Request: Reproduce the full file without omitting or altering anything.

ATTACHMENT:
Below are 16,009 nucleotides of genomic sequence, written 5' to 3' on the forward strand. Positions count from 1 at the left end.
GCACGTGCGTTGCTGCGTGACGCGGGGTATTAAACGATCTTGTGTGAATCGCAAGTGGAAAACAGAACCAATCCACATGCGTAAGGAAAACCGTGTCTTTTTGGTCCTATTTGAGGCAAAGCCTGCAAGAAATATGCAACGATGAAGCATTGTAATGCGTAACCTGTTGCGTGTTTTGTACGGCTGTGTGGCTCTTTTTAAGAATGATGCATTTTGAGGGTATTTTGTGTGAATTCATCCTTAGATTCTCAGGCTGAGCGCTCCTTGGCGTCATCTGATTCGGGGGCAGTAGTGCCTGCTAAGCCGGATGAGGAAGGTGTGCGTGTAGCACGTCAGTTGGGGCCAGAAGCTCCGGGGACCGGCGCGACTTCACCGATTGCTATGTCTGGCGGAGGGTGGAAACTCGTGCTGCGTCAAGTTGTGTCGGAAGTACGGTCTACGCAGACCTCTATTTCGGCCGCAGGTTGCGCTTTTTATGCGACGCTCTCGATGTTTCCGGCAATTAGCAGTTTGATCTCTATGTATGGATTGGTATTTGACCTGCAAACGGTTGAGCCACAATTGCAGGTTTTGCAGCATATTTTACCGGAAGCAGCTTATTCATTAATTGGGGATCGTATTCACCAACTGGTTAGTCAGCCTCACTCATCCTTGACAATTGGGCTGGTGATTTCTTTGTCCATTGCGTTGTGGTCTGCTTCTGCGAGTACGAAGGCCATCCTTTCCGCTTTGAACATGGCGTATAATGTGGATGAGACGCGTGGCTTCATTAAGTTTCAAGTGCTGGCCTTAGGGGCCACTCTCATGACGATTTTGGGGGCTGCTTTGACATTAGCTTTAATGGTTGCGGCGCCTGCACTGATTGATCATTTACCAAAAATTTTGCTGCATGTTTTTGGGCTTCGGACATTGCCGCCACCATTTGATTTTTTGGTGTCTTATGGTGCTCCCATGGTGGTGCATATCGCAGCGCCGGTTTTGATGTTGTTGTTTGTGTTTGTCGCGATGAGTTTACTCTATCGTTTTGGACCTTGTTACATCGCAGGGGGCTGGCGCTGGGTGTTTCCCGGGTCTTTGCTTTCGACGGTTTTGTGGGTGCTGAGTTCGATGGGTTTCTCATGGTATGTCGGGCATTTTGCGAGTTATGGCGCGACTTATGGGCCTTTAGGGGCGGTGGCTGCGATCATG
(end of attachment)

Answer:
Below are 16,009 nucleotides of genomic sequence, written 5' to 3' on the forward strand. Positions count from 1 at the left end.
GCACGTGCGTTGCTGCGTGACGCGGGGTATTAAACGATCTTGTGTGAATCGCAAGTGGAAAACAGAACCAATCCACATGCGTAAGGAAAACCGTGTCTTTTTGGTCCTATTTGAGGCAAAGCCTGCAAGAAATATGCAACGATGAAGCATTGTAATGCGTAACCTGTTGCGTGTTTTGTACGGCTGTGTGGCTCTTTTTAAGAATGATGCATTTTGAGGGTATTTTGTGTGAATTCATCCTTAGATTCTCAGGCTGAGCGCTCCTTGGCGTCATCTGATTCGGGGGCAGTAGTGCCTGCTAAGCCGGATGAGGAAGGTGTGCGTGTAGCACGTCAGTTGGGGCCAGAAGCTCCGGGGACCGGCGCGACTTCACCGATTGCTATGTCTGGCGGAGGGTGGAAACTCGTGCTGCGTCAAGTTGTGTCGGAAGTACGGTCTACGCAGACCTCTATTTCGGCCGCAGGTTGCGCTTTTTATGCGACGCTCTCGATGTTTCCGGCAATTAGCAGTTTGATCTCTATGTATGGATTGGTATTTGACCTGCAAACGGTTGAGCCACAATTGCAGGTTTTGCAGCATATTTTACCGGAAGCAGCTTATTCATTAATTGGGGATCGTATTCACCAACTGGTTAGTCAGCCTCACTCATCCTTGACAATTGGGCTGGTGATTTCTTTGTCCATTGCGTTGTGGTCTGCTTCTGCGAGTACGAAGGCCATCCTTTCCGCTTTGAACATGGCGTATAATGTGGATGAGACGCGTGGCTTCATTAAGTTTCAAGTGCTGGCCTTAGGGGCCACTCTCATGACGATTTTGGGGGCTGCTTTGACATTAGCTTTAATGGTTGCGGCGCCTGCACTGATTGATCATTTACCAAAAATTTTGCTGCATGTTTTTGGGCTTCGGACATTGCCGCCACCATTTGATTTTTTGGTGTCTTATGGTGCTCCCATGGTGGTGCATATCGCAGCGCCGGTTTTGATGTTGTTGTTTGTGTTTGTCGCGATGAGTTTACTCTATCGTTTTGGACCTTGTTACATCGCAGGGGGCTGGCGCTGGGTGTTTCCCGGGTCTTTGCTTTCGACGGTTTTGTGGGTGCTGAGTTCGATGGGTTTCTCATGGTATGTCGGGCATTTTGCGAGTTATGGCGCGACTTATGGGCCTTTAGGGGCGGTGGCTGCGATCATG